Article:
On the eve of the AFL and NRL Grand Finals more news is trickling out about the possible reforms to the Anti-siphnoning regime before the expiry of the current Anti-siphoning list at the end of this year.
The SMH reported that free-to-air television stations would be required under the new regime to broadcast sport live or hand it over to pay-TV, that is a use-it or lose-it regime. However, to counteract a FTA broadcaster’s refusal to broadcast the event live on their ‘main’ channel, a FTA broadcaster would be entitled to broadcast the event live on their secondary digital channel.
The Australian reported that Communications Minister Stephen Conroy was considering allowing some sporting events onto a ‘B list’ which would then allow those events to be broadcast live on a FTA broadcaster’s secondary digital channel and if they failed to broadcast the event live, a use-it or lose-it system would be adopted.
This is a potentially interesting move for broadcasters, sports administrators and viewers. Forcing a FTA broadcaster to broadcast an event live on their main station whilst on paper would be a win for viewers, may be commercial suicide for a FTA broadcaster and sporting bodies. If an event is shown live this could have a negative effect on gate attendances for sporting bodies as potential patrons may choose to stay home and watch the event live on TV. Meanwhile, their also could be a negative effect for FTA broadcasters as the timing of the match or the event when live may be outside the traditional broadcast hours when broadcasters can maximise their revenue through advertising inventory.
One reform that appears likely to and must occur to the Anti-siphoning regime is allowing some sports to be broadcast on a primary in one market and on a secondary channel into another markets. For example, Nine could broadcast their Friday night NRL Coverage on their main channel in the NSW & QLD markets, whilst in southern states carry the broadcast live on their new GEM digital-only channel. This would ensure that the NRL’s core markets receive live coverage of matches whilst southern states would have access to the broadcast at the same time as their northern neighbours. All markets would also receive HD coverage of the matches as well. This would provide another driver for the uptake of digital TV before the 2013 digital switch off.
A good use of why this option should be granted to FTA broadcasters was evidenced on Monday night’s Brownlow Medal broadcast by Network Ten (FrostGlobal notes the Brownlow Medal is not an Anti-siphoning listed event).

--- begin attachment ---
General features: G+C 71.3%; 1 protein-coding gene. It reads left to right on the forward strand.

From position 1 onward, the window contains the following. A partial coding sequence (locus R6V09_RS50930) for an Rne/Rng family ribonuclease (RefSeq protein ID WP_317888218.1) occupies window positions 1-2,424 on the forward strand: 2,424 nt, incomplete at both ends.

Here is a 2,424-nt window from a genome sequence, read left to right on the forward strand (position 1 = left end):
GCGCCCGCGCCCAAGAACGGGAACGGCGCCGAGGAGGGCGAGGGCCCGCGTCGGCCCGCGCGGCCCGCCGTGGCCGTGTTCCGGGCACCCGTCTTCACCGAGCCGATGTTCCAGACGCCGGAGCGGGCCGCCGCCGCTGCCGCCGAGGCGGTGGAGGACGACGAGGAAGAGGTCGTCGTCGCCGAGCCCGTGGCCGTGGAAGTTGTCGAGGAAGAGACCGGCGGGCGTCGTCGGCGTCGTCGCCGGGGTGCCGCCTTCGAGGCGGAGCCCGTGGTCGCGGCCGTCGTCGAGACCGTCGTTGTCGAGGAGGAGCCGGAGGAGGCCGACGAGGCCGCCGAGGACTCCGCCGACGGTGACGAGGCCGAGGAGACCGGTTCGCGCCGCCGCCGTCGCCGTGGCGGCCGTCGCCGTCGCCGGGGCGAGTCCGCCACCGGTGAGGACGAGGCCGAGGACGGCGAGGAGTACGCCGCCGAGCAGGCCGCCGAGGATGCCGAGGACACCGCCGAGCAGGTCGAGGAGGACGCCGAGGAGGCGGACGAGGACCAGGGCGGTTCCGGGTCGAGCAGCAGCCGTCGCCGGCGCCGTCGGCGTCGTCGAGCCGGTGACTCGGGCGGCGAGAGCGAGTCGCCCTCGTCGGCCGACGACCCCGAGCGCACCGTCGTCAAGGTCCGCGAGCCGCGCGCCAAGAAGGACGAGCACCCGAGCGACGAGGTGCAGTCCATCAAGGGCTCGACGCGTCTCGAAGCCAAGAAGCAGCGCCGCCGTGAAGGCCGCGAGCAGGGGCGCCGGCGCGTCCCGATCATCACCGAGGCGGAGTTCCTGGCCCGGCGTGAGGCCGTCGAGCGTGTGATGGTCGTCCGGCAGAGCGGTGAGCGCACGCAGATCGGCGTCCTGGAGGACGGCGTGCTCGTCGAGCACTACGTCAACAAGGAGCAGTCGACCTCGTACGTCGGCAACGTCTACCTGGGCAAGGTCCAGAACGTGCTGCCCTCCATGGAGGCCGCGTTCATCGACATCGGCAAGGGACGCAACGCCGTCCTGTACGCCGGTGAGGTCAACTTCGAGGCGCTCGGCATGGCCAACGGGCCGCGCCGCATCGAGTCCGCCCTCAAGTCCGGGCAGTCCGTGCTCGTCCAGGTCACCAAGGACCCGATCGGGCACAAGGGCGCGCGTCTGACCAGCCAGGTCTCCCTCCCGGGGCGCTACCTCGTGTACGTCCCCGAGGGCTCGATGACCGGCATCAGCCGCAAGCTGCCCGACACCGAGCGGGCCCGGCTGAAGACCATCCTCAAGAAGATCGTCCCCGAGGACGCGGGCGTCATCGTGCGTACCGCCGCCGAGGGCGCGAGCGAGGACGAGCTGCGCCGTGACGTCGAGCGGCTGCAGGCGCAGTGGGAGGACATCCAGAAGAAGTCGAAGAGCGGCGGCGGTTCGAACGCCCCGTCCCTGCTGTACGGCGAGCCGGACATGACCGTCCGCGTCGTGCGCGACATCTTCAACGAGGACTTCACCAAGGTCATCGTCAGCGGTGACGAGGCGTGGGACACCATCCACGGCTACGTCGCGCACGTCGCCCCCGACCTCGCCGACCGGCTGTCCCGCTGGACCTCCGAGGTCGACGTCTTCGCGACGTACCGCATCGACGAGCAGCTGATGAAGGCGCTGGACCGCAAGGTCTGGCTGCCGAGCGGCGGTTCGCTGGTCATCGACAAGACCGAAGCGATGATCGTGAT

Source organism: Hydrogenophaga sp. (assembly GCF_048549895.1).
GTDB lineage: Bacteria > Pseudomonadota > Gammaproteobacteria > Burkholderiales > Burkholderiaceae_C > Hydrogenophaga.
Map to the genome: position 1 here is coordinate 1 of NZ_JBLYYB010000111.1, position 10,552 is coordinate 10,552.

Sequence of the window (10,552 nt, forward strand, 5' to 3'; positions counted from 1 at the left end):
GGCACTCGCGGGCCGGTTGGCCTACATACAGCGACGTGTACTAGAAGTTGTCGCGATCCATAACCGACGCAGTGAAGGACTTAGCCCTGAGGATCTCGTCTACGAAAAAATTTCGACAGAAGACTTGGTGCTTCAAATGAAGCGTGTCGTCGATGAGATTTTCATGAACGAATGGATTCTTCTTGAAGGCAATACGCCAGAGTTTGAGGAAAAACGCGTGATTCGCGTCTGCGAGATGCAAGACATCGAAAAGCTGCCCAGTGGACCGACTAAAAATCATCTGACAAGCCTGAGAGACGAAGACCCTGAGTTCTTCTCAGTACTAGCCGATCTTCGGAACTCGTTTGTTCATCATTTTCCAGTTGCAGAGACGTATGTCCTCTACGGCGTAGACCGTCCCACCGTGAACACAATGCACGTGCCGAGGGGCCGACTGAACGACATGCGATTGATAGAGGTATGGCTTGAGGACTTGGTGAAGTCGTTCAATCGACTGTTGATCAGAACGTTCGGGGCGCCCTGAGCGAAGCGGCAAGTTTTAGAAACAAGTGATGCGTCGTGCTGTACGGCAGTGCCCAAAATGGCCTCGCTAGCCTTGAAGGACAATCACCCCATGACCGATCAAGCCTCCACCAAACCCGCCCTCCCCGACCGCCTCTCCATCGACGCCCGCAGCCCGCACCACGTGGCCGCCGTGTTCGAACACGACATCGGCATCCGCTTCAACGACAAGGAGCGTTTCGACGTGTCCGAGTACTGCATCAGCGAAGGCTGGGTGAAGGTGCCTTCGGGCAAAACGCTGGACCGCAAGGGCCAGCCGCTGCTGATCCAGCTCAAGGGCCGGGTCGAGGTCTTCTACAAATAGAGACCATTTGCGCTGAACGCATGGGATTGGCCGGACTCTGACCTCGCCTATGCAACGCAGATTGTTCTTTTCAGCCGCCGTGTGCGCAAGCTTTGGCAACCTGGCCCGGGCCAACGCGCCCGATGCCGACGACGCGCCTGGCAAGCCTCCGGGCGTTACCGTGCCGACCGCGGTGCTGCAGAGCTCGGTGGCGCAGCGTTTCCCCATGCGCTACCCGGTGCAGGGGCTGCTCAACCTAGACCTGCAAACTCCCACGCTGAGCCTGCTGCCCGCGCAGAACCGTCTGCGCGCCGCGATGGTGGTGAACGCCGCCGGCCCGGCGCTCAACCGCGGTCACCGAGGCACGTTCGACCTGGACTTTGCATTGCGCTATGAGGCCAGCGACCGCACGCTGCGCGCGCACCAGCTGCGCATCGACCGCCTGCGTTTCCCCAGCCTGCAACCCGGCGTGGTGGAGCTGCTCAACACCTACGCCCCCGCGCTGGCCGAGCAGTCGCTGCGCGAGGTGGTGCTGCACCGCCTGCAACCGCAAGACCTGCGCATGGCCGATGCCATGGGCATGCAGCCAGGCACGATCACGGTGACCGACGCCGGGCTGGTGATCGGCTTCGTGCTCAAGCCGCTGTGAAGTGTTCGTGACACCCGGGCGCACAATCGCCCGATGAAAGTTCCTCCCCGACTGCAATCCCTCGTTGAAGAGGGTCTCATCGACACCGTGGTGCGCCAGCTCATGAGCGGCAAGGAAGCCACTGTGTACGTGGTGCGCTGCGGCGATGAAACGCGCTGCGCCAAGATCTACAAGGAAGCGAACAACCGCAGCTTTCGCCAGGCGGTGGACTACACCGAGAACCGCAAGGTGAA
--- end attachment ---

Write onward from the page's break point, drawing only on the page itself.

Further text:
In Melbourne the event was screened live on Ten whilst in Sydney and Brisbane the Brownlow was live on Ten’s digital-only OneHD and repeated late night on Ten. The OzTam figures show that the broadcast in Melbourne rated 661,000 commanding a 36.3% share of viewers for Network Ten. Meanwhile 12,000 people in Sydney and 46,000 people in Brisbane watched the broadcast live on OneHD. Whilst these audiences are not huge they were equal to or better than the number of viewers who tuned into the late night broadcast from 11:15pm on Ten in Sydney and Brisbane. Therefore the digital-only station was able to service viewers outside a broadcast’s core market and provide a niche target audience for certain advertisers.
The latest digital penetration rates show that 74% of Australian households. There will be by the end of the week 15 digital channels available and these channels are screaming out for first run content. The ability for FTA broadcasters to screen first-run sports content on their secondary digital-only channel is a critical element to ensure that 100% of households have digital-TV by 2013. This is especially so given the fragmentation of sporting interests in the Australian market and multiple timezones that national broadcasters have to contend with.
The Government cannot go too far and deter Foxtel and Fox Sports by giving FTA broadcasters all the cards when it comes to bidding for sports broadcast rights. However to ensure the digital switchover occurs the Government must implement a workable Anti-siphoning regime.
FrostGlobal believes the following is crucial to any regime change:
The Anti-siphoning regime is of critical importance to ensure that sports of national importance receive maximum exposure to a national audience. The flow-on effect from national exposure of these sports and broadcast rights revenue will be seen at grass roots level for years to come. Not to mention a successful digital switch-over by 2013. Sport is consistently the highest rating content on Australian TV and the Anti-siphoning regime will continue to ensure this.
What changes would you like to see to the Anti-siphoning regime?